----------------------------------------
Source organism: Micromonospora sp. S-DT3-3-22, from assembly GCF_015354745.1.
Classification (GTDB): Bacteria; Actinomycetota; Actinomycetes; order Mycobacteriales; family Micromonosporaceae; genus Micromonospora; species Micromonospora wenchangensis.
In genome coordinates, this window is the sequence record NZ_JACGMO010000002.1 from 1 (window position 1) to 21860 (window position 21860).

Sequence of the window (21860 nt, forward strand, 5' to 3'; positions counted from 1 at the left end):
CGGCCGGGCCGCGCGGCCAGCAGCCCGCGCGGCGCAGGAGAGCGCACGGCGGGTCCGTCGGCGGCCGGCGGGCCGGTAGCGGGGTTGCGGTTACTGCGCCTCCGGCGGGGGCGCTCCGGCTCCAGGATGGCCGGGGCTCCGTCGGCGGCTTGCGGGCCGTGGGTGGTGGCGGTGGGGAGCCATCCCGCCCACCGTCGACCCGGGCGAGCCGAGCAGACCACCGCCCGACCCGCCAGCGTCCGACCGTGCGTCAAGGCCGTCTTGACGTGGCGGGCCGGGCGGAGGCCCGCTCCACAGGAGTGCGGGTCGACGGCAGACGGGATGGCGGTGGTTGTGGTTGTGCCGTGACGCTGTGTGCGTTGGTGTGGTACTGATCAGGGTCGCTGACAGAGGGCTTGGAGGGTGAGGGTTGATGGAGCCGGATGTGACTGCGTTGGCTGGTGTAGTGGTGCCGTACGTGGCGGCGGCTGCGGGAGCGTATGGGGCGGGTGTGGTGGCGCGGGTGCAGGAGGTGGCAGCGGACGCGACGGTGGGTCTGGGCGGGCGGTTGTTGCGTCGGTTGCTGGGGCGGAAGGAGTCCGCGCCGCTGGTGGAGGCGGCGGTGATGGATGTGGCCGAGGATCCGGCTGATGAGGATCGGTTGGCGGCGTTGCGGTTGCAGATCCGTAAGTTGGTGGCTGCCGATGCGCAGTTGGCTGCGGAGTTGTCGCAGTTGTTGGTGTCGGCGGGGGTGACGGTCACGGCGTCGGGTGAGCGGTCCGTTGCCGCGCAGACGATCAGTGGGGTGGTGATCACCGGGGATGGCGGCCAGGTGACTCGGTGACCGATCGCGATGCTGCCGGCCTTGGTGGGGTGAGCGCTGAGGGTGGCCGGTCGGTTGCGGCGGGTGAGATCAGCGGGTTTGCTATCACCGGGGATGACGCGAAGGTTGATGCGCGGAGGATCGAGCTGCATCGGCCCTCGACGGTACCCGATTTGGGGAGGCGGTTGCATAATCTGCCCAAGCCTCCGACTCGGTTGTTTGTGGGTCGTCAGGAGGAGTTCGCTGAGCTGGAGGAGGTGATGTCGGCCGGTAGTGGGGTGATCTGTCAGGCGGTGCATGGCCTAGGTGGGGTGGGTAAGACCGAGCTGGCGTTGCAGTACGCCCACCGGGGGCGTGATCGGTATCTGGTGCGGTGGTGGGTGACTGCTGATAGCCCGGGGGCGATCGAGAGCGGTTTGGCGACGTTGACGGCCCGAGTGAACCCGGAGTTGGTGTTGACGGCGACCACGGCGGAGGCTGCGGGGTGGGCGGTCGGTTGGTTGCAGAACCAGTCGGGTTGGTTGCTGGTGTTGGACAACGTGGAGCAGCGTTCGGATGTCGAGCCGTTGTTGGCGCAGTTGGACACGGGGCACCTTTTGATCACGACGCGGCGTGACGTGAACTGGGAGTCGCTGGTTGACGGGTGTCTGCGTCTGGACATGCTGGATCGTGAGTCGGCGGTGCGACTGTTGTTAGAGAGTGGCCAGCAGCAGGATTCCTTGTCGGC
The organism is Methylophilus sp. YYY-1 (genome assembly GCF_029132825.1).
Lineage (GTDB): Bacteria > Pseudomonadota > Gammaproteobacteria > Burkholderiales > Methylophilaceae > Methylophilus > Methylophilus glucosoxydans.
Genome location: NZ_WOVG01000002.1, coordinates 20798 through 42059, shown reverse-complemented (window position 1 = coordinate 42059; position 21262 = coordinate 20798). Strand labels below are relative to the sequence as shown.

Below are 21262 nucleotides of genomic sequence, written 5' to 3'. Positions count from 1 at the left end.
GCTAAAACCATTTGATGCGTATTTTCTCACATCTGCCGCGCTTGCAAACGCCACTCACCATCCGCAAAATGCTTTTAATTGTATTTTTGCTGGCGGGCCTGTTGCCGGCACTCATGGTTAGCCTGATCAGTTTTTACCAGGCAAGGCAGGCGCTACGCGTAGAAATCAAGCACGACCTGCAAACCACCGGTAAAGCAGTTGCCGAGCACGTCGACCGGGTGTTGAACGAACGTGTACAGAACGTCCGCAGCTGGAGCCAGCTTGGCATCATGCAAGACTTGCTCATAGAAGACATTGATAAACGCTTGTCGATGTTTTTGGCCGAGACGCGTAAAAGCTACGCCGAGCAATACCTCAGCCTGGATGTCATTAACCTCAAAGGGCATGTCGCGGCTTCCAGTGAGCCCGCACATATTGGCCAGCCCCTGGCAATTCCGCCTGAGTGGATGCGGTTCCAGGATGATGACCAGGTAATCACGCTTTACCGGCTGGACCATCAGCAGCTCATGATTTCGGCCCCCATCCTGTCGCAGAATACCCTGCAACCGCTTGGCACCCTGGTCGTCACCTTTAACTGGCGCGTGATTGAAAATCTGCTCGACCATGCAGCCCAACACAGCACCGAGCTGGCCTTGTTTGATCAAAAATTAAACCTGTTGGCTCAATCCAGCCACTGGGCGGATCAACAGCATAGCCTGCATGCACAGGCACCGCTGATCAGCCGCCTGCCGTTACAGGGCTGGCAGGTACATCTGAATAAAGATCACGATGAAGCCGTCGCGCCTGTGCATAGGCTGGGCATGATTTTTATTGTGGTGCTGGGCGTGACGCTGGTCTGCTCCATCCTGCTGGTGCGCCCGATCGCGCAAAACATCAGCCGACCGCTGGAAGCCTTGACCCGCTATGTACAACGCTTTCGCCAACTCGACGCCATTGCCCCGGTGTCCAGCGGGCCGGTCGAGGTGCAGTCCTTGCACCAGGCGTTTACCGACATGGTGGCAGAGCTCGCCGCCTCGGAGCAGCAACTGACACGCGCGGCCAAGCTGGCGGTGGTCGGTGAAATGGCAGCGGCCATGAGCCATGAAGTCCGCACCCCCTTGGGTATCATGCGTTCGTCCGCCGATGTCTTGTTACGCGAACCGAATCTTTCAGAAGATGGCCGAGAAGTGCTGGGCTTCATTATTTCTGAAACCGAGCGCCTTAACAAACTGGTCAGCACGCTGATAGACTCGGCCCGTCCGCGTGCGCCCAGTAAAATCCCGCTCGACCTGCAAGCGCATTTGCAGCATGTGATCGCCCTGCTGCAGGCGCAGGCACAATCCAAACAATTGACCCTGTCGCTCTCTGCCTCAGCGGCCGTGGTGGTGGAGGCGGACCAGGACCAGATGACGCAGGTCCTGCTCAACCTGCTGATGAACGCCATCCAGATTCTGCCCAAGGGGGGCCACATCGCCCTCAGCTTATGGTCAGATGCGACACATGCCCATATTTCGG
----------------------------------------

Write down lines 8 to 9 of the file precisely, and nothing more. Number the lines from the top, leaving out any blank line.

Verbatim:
Genome location: NZ_WOVG01000002.1, coordinates 20798 through 42059, shown reverse-complemented (window position 1 = coordinate 42059; position 21262 = coordinate 20798). Strand labels below are relative to the sequence as shown.

Below are 21262 nucleotides of genomic sequence, written 5' to 3'. Positions count from 1 at the left end.